Not so long ago, Colombia was listed as a failed state. People were trapped inside cities because of the high risk of being kidnapped, and for decades armed confrontations affecting civilians happened almost every single day. As a Colombian scientist and field biologist, I learned how to carry out research under those conditions. Countless times I had dangerous encounters with the guerrillas, the paramilitaries and the anti-guerrilla forces. I was detained a few times, had friends kidnapped and even killed, and have personally faced death at very close quarters.
Today, Colombia is a different country. For the most part it is safe, probably safer than many neighbouring countries. Its economy is booming, with stable growth year after year. With the peace agreements between the Colombian government and revolutionary group FARC-EP (The Revolutionary Armed Forces of Colombia-People’s Army), tourism has flourished, boosting the industry and bringing further development across the region.
A combination of improved safety in many previously inaccessible areas and rapid development has, however, been a high price for the country’s natural resources. In less than two years, nearly 1.5 million hectares of natural ecosystems have been degraded (equivalent to almost two per cent of the total area) and the deforestation rate is rampant. Despite the celebrated government efforts to increase the national protected areas, the question now is how biodiversity can survive development.
Still, Colombia is considered a paradise for megadiversity. One in ten known species is found in the country, which ranks second globally in overall species richness. Based on worldwide comparisons, Colombia has the highest diversity of birds (1,937 species) and orchids (4,270) and is the second most diverse country for plants (25,163), amphibians (805), freshwater fishes (1,435) and butterflies (3,274). It is the third most diverse country for reptiles (537) and palms (288) and fourth most diverse for mammals (518). The country also ranks third in overall endemism (with at least 9,153 species that only exist in Colombia) and includes 91 types of ecosystems, from tropical deserts to some of the wettest rainforests.
In 2014, the Colombian government launched its Colombia Bio programme, aiming to lead the transformation of its economy into one based on green growth – to make sustainable use of its natural capital and rich biodiversity. The programme, established in the country’s National Development Plan (2014–2018), involves collaborations with a range of national and international partners, including RBG Kew, to undertake primary research on biodiversity and ecosystem services in parts of the country as yet completely unexplored.
In line with Kew’s Science strategy, thirty-two researchers are currently involved in six funded research projects to support exploration of the biological resources of the Boyacá department (region), in the heart of the Andes.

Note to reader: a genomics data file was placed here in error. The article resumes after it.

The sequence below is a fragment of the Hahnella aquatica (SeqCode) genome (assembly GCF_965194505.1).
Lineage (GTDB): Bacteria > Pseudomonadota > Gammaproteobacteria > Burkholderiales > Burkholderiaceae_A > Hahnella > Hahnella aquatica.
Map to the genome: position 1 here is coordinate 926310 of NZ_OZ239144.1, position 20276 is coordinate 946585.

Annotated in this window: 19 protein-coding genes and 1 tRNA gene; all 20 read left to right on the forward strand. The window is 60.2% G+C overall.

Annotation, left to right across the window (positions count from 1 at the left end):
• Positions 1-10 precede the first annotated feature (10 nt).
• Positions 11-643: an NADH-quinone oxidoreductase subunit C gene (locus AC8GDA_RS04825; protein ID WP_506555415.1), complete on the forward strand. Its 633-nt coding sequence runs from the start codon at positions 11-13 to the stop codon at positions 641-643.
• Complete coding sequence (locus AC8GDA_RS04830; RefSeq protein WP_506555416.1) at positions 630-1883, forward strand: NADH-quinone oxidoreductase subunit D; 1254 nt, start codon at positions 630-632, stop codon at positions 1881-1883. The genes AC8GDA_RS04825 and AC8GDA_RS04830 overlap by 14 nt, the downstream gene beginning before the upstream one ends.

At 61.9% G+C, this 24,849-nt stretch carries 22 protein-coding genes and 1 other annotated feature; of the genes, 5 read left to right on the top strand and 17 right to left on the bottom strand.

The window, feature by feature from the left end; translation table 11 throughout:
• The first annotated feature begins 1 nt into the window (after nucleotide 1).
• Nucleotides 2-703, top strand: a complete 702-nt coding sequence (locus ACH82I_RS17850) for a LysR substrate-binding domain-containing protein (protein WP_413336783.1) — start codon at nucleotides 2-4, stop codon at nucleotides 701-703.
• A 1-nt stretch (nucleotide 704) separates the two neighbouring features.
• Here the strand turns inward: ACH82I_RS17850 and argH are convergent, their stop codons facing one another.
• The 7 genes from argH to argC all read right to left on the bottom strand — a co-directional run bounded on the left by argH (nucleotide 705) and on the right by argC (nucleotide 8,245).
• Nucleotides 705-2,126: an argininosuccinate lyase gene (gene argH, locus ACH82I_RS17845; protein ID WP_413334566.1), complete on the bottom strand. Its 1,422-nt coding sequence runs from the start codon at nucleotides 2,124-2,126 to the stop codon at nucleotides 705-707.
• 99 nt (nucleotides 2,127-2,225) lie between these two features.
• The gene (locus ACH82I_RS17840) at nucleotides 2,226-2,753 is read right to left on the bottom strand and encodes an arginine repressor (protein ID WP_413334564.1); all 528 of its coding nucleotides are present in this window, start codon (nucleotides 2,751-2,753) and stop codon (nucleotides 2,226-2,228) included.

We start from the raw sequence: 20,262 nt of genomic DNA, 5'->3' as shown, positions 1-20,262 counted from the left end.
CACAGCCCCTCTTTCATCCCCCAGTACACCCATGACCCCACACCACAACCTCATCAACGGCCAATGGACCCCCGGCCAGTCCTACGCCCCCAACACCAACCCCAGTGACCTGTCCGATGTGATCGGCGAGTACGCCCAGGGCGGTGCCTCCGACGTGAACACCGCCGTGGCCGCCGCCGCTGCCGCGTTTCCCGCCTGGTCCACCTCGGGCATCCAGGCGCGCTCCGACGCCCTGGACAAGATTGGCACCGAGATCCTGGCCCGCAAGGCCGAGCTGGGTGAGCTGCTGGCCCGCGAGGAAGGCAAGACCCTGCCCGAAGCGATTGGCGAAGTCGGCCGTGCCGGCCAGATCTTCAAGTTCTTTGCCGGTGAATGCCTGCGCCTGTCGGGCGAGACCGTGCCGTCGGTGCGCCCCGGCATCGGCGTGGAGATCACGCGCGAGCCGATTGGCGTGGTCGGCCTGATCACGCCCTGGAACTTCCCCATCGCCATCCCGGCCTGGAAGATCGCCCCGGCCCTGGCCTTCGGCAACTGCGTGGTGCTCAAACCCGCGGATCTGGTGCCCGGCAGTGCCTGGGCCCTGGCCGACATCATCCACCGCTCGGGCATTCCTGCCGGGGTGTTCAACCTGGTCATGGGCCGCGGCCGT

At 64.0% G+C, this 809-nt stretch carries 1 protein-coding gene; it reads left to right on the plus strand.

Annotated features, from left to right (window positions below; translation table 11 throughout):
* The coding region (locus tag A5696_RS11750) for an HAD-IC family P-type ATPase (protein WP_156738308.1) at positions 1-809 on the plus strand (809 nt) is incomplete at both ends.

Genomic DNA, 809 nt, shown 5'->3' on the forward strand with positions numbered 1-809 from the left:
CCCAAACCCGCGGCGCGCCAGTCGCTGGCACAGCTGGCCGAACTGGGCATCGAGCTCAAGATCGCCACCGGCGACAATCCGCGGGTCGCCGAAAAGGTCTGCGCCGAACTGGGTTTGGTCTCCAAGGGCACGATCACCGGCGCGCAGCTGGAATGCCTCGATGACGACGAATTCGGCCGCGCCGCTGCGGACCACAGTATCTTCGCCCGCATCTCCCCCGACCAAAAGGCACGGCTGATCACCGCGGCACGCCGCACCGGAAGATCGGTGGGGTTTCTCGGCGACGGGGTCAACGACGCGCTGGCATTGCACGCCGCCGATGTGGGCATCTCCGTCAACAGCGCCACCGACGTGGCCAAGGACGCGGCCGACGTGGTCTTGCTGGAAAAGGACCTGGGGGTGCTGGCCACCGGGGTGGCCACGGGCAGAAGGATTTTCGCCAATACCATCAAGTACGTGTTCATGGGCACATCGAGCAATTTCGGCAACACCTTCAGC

With some of Kew’s scientists currently residing in Colombia, and the first joint expeditions with our local partners underway, 2017 has proved to be a promising year so far. Various new species of grasses, legumes, sunflowers and fungi have already been found and are being characterised. With the growing network of local collaborators, we have been increasing training and capacity building, bringing closer ties between Kew’s scientists and local researchers.
Colombia has still a long way to go, with at least two other groups of left-wing rebels, high levels of crime and corruption and appalling income inequality. But this is the window of opportunity to consolidate the country’s transformation and development, whilst safeguarding its biodiversity. RBG Kew is developing a long-term collaboration with the Colombian government and various partner institutions to help identify, protect and promote biodiversity, supporting the sustainable use of natural resources in this megadiverse paradise.
Look out for further blogs that will describe the work of the individual Colombia Bio Programme projects.
IDEAM, MinAmbiente, IAvH, IIAP, PNN & IGAC (2017). Mapa de Ecosistemas Continentales, Costeros y Marinos de Colombia (escala 1:100.000). Available online
Baptiste B., Pinedo-vasquez M., Gutierrez-Vélez V.H., Andrade G.I., Vieira P., Estupiñán-Suárez, L.M. et al. (2017). Greening peace in Colombia. Nature Ecology & Evolution 1: 0102. Available online
Escobar D., Gamboa J., Buitrago L. (2016). Biodiversity 2016 in numbers. In: BIODIVERSITY 2016. Status and Trends of Colombian Continental Biodiversity. Ed: L.A. Moreno, G.I. Andrade & L.F. Ruíz-Contreras, pp. 11–12. Research Institute of Biological Resources Alexander von Humboldt. Bogotá, D.C., Colombia. 106 p. Available online
Find out more about Mauricio's work.
Find out more about the six projects within the Kew – Colombia Bio Programme.
The plant, from the genus Espeletia in the sunflower family, was discovered by Dr Mauricio Diazgranados, Colombian-born Research Leader on Diversity and Livelihoods in the Natural Capital and Plant Health department at Kew.